In subsequent editions of Leaves, Whitman revised and shifted his poems of amativeness and adhesiveness, but by and large his dominant themes became not the body but the soul, not youth but old ageand death. His experience in the Civil War hospitals seems to have provided a turning point for Whitman's focus. He even claimed, in «A Backward Glance O'er Travel'd Roads» (1888), that the war revealed to him, «as by flashes of lightning,» the «final reasons-for-being» of his «passionate song» (Poetry and Prose 516). In his Civil War poems, Drum-Taps (1865, later included in the 1867 Leaves), the «Calamus» theme runs throughout «cropping out» as Whitman himself said of it in his 1876 Preface to Two Rivulets (Prose Works 2:471). Whitman critics have not failed to notice in «Drum-Taps» the poet's theme of adhesivenessthe joy in the physical transmuted by the war into pain and anguishin such poems as «The Wound-Dresser,» «Vigil Strange I Kept on the Field One Night,» and «A March in the Ranks Hard-Prest, and the Road Unknown.»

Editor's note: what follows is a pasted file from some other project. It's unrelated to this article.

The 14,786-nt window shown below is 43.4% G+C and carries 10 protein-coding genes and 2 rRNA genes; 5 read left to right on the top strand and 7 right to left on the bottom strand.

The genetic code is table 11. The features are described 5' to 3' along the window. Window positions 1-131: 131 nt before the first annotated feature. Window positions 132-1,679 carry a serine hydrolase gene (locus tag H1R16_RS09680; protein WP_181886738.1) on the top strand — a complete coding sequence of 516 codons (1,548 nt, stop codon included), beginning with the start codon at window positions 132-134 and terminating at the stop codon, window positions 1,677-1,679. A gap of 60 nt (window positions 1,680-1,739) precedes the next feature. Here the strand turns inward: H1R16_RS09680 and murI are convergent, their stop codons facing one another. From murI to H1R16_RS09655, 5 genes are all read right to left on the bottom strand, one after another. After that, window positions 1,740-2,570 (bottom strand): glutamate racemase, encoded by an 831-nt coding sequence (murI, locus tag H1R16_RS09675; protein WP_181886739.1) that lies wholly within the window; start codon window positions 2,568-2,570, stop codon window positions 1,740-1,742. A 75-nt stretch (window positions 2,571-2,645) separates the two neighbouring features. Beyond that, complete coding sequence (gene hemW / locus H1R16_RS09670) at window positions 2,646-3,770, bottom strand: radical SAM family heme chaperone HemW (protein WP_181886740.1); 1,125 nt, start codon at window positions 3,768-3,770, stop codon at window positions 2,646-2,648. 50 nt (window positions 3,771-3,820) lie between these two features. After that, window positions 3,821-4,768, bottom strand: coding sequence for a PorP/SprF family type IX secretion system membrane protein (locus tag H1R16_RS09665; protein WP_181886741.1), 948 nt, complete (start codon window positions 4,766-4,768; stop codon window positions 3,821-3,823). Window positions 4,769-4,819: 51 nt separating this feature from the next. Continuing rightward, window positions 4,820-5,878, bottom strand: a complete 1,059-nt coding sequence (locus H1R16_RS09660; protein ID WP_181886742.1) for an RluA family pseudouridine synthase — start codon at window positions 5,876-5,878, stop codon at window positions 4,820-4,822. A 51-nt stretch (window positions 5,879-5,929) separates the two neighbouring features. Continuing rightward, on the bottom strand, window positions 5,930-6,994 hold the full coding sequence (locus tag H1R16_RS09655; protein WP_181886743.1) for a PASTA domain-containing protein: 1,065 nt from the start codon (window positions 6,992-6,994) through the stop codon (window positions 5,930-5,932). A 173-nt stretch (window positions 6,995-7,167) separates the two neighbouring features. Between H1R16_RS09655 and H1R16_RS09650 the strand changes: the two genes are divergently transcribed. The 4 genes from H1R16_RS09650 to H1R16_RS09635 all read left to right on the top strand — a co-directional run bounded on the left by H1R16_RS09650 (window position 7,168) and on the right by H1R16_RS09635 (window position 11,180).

In 1868 W.M.Rossetti published a British edition of Whitman's poetry, Poems by Walt Whitman. In effect, this was an expurgated Leaves, with «Song of Myself,» «Children of Adam,» and «Calamus» omitted, except for a few poems of the «Calamus» cluster placed in a section entitled «Walt Whitman.» In spite of Rossetti's gutting of the book, it established Whitman's reputation in England and attracted many ardent admirers. Some, when they became familiar with the poems purged by Rossetti, became even more ardent, while others turned hostile. The former included Anne Gilchrist, who fell in love with Whitman and wrote an article «An Englishwoman's Estimate of Walt Whitman» (Boston 1870), especially praising Whitman's sex poems. Algernon Swinburne wrote a poem in praise of Walt Whitman in Song Before Sunrise (1871), but loudly reversed himself in his 1887 essay, «Whitmania,» after encountering all of Leaves. John Addington Symonds read Whitman's poems as a young man, and, bowled over, found his way to the whole of «Calamus.» He would later strike up a correspondence with Whitman in Camden, pressing him on the real meaning of his «Calamus» poems, leading Whitman ultimately to reply in a notorious letter in 1890 claiming to have had six illegitimate children during his «jolly» «times south» (Poetry and Prose 958).